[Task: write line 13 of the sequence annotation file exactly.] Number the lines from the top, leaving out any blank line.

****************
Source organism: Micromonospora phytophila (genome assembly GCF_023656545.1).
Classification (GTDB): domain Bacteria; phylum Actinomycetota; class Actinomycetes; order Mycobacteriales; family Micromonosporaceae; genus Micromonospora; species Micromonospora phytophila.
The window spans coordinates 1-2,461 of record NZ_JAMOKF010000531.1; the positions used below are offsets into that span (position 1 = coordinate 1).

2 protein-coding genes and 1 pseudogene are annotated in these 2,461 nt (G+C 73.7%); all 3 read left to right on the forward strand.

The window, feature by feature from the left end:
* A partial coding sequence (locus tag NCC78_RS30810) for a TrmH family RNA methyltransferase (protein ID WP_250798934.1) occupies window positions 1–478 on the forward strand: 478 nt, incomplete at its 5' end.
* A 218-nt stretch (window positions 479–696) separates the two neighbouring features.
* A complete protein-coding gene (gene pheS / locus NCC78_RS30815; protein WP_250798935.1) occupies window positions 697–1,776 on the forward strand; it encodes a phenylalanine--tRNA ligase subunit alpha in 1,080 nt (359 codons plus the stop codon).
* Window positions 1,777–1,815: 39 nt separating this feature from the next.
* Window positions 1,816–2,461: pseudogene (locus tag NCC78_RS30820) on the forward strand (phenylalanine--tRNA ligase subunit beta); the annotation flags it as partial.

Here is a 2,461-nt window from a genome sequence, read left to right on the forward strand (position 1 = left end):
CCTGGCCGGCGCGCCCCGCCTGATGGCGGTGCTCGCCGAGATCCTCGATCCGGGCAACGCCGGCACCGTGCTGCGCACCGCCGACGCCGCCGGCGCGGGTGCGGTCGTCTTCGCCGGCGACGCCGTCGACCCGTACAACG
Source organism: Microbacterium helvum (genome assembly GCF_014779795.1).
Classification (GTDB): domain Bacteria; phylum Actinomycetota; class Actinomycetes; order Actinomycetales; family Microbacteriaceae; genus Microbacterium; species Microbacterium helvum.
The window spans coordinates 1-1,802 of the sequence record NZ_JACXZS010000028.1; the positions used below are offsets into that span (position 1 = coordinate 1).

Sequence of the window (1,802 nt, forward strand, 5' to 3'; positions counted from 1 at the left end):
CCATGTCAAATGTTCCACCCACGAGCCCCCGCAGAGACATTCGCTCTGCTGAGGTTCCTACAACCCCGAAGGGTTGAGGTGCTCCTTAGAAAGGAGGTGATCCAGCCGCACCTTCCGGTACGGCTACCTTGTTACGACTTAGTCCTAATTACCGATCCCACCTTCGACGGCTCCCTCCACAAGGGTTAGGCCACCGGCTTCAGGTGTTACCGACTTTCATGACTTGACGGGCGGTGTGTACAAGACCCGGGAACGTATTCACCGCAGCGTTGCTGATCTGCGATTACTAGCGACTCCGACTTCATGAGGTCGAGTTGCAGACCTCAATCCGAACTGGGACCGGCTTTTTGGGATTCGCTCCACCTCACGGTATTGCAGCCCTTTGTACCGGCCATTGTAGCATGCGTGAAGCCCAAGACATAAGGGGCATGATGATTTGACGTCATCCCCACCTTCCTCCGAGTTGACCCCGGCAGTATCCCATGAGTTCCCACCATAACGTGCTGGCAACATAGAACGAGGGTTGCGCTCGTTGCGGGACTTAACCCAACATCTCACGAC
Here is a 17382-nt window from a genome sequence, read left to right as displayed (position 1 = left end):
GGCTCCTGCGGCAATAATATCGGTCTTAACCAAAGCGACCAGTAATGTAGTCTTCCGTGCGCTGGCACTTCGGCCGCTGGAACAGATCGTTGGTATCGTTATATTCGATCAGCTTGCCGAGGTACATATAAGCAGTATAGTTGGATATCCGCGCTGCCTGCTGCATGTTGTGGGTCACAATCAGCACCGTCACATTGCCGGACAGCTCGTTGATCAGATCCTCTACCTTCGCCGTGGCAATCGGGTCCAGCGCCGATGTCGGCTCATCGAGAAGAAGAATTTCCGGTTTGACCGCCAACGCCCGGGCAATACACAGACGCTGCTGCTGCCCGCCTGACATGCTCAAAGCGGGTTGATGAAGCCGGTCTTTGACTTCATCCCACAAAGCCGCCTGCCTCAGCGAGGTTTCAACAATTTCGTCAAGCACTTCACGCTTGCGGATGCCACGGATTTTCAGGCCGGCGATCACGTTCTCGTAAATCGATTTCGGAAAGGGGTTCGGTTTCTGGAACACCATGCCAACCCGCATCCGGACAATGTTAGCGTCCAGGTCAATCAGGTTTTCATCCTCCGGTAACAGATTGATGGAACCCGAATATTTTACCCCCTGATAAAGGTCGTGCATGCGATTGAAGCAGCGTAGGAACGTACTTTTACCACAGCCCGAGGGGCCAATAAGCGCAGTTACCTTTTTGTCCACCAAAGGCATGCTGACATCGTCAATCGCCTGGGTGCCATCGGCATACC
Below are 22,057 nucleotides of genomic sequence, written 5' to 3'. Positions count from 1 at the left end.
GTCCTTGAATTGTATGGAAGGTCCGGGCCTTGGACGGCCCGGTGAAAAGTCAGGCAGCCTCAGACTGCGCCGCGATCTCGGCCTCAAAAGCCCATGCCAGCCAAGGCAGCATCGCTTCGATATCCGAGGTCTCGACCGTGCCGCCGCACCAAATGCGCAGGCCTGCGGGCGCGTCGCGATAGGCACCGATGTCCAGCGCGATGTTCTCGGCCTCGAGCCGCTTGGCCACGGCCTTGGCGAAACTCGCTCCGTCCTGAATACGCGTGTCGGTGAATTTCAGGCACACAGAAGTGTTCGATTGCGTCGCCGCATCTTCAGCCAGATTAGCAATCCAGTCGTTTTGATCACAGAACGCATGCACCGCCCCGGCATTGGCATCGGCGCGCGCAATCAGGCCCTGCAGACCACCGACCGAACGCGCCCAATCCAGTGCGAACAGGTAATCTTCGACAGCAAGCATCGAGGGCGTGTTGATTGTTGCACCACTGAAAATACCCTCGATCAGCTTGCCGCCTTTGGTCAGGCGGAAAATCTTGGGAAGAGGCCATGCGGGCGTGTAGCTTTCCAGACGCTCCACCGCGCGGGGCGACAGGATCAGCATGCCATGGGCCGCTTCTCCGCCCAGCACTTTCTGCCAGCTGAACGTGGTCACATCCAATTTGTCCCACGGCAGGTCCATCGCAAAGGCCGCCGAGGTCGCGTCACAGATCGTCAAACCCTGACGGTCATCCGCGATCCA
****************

Source organism: Microbacterium helvum (genome assembly GCF_014779795.1).